Theyu2019ve posited it based on a small number of languages and the logic of the poverty of the input, but havenu2019t actually come through with the data that would be necessary to prove that universal grammar is really universal.  ufeff Finally, the critics argue, Chomsky has not shown that more general purpose learning models, such as neuro network models, are incapable of learning language together with all the other things that children learn, and therefore has not proven that there has to be specific knowledge how grammar works in order for the child to learn grammar.

  ufeff  Another component of language governs the sound pattern of language, the ways that the vowels and consonants can be assembled into the minimal units that go into words.  Phonology, as this branch of linguistics is called, consists of formation rules that capture what is a possible word in a language according to the way that it sounds.   To give you an example, the sequence, bluk, is not an English word, but you get a sense that it could be an English word that someone could coin a new formu2026 that someone could coin a new term of English that we pronounce u201cbluk.u201d  But when you hear the sound ****, you instantly know thatthat not only isnu2019t it an English word, but it really couldnu2019t be an English word.

 ****, by the way, comes from Yiddish and it means kind of to sigh or to moan.  Oi.  Thatu2019s to ****.  ufeff The reason that we recognize that itu2019s not English is because it has sounds like **** and sequences like ****, which arenu2019t part of the formation rules of English phonology.  But together with the rules that define the basic words of a language, there are also phonological rules that make adjustments to the sounds, depending on what the other words the word appears with.  Very few of us realize, for example, in English, that the past tense suffix u201cedu201d ufeffis actually pronounced in three different ways.  When we say, u201cHe walked,u201d ufeffwe pronounce the u201cedu201d like a u201cta,u201d walked.  When we say u201cjogged,u201d ufeffwe pronounce it as a u201cd,u201d jogged.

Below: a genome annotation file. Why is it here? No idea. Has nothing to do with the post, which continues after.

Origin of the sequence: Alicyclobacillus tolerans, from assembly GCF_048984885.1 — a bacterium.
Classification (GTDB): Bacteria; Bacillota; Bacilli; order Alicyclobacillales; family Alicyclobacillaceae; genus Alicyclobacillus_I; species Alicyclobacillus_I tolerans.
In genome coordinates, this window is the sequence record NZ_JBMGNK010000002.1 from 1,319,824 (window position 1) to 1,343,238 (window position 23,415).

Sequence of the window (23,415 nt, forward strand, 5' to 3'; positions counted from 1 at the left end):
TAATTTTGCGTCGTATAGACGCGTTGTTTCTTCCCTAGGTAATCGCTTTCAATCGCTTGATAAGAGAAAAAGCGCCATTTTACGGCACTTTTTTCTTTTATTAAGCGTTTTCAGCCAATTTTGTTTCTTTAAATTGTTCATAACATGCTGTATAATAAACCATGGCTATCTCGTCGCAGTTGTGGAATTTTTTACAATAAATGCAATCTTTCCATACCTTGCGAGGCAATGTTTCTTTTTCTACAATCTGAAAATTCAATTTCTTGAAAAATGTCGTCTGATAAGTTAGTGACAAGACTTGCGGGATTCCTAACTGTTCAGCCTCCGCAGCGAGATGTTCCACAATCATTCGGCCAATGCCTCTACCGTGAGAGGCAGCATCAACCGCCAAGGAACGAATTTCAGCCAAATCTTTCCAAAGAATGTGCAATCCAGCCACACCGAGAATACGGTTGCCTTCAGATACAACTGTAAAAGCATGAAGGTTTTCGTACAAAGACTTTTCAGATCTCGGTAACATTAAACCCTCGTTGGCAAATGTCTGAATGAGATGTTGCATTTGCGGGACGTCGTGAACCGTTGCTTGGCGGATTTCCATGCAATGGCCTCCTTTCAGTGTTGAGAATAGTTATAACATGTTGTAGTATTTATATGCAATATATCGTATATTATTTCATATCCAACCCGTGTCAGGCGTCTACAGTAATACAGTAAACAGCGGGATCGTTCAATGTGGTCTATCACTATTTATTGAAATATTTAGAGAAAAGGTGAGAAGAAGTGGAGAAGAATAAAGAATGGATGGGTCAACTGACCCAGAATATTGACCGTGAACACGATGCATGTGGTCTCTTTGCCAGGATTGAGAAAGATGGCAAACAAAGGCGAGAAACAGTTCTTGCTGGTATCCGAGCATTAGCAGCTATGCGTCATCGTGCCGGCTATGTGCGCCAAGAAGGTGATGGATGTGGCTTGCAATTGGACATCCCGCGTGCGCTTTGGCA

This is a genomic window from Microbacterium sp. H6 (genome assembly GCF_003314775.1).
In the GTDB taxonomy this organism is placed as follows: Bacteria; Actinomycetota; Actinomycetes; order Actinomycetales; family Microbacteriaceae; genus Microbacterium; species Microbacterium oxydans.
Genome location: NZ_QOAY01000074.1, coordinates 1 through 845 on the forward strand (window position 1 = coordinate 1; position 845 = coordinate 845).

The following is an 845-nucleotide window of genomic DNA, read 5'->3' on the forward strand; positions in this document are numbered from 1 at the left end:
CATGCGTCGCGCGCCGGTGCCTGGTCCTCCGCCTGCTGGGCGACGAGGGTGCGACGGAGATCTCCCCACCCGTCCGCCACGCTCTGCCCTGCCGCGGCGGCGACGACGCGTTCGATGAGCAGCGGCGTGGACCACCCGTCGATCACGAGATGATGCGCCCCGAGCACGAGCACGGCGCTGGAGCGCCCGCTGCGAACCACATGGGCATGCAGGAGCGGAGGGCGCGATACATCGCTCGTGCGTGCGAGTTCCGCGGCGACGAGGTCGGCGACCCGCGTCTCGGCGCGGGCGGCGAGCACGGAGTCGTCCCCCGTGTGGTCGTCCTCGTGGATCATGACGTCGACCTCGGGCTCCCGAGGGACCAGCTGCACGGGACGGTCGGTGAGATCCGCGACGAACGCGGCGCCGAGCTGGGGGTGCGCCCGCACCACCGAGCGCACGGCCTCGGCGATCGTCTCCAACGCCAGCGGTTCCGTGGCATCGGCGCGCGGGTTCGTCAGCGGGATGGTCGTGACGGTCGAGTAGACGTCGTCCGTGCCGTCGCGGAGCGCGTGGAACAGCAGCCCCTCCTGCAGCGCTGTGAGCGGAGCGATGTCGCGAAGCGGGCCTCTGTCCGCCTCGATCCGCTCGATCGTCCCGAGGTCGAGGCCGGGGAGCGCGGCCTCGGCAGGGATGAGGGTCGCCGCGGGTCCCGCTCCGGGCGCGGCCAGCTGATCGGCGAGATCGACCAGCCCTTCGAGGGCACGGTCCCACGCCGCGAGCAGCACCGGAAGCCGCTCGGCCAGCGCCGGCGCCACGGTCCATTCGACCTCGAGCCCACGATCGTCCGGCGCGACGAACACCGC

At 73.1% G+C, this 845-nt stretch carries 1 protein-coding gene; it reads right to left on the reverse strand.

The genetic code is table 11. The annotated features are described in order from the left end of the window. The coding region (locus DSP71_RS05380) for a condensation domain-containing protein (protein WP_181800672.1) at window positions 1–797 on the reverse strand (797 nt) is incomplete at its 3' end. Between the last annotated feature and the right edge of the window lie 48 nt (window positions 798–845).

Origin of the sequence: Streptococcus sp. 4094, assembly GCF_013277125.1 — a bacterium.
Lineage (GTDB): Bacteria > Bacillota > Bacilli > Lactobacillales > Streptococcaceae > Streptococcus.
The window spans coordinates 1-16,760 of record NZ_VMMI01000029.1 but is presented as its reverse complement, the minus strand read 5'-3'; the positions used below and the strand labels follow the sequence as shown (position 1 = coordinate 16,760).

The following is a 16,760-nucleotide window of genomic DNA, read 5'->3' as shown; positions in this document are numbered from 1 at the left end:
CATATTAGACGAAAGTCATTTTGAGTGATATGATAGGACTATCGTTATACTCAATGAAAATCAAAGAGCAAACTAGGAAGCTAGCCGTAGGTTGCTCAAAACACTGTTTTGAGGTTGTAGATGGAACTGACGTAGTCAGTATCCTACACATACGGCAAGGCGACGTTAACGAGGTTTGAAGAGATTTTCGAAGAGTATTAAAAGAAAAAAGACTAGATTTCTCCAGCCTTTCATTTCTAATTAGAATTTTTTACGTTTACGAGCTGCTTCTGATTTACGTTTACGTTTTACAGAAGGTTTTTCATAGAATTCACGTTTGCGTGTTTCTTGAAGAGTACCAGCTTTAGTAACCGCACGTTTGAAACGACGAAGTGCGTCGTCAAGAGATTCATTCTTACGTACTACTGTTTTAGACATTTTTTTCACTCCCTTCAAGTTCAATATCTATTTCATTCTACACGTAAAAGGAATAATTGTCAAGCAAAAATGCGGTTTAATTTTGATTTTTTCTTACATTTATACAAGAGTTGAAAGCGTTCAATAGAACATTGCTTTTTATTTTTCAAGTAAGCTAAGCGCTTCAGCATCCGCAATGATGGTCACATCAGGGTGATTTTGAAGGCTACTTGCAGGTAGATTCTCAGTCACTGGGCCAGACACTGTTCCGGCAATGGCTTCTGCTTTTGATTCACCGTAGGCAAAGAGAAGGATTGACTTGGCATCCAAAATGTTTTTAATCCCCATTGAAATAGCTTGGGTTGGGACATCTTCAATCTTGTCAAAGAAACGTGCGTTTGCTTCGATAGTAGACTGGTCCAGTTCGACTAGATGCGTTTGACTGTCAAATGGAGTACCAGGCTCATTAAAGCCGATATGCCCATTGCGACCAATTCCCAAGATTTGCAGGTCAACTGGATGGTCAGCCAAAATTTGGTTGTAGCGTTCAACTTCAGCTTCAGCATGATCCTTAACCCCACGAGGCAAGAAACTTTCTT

And when we say u201cpatted,u201dufeff we stick in a vowel, pat-ted, showing that the same suffix, u201cedu201d can be readjusted in its pronunciation according to the rules of English phonology.  ufeff Now, when someone acquires English as a foreign language or acquires a foreign language in general, they carry over the rules of phonology of their first language and apply it to their second language.  We have a word for it; we call it an u201caccent.u201d  When a language user deliberately manipulates the rules of phonology, that is, when they donu2019t just speak in order to convey content, they pay attention as to what phonological structures are being used; we call it poetry and rhetoric.  ufeff So far, Iu2019ve been talking about knowledge of language, the rules that go into defining what are possible sequences of language.  But those sequences have to get into the brain during speech comprehension and they have to get out during speech production.